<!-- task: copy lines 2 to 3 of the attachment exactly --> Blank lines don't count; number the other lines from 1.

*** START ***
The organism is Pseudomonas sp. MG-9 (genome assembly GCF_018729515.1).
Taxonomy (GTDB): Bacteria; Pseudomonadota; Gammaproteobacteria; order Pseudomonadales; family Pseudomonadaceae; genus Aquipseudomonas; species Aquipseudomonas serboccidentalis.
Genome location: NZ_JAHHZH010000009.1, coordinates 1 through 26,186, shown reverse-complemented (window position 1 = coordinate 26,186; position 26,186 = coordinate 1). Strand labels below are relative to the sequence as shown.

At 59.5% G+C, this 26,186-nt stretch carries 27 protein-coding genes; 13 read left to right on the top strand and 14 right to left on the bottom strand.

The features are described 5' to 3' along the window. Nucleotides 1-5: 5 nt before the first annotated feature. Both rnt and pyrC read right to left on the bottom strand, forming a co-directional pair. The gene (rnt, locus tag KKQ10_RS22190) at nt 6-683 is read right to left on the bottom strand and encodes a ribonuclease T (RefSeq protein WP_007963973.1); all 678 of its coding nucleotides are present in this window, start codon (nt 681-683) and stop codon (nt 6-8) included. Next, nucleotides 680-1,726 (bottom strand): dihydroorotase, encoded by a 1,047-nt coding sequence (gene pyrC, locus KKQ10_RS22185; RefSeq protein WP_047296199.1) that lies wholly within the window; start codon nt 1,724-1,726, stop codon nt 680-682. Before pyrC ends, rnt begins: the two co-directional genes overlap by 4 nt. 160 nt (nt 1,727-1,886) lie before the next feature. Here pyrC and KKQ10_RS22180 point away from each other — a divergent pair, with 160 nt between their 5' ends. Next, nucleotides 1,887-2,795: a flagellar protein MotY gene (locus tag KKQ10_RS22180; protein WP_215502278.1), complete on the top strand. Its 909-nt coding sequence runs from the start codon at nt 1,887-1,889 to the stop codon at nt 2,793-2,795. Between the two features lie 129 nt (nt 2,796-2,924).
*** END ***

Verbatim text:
Taxonomy (GTDB): Bacteria; Pseudomonadota; Gammaproteobacteria; order Pseudomonadales; family Pseudomonadaceae; genus Aquipseudomonas; species Aquipseudomonas serboccidentalis.
Genome location: NZ_JAHHZH010000009.1, coordinates 1 through 26,186, shown reverse-complemented (window position 1 = coordinate 26,186; position 26,186 = coordinate 1). Strand labels below are relative to the sequence as shown.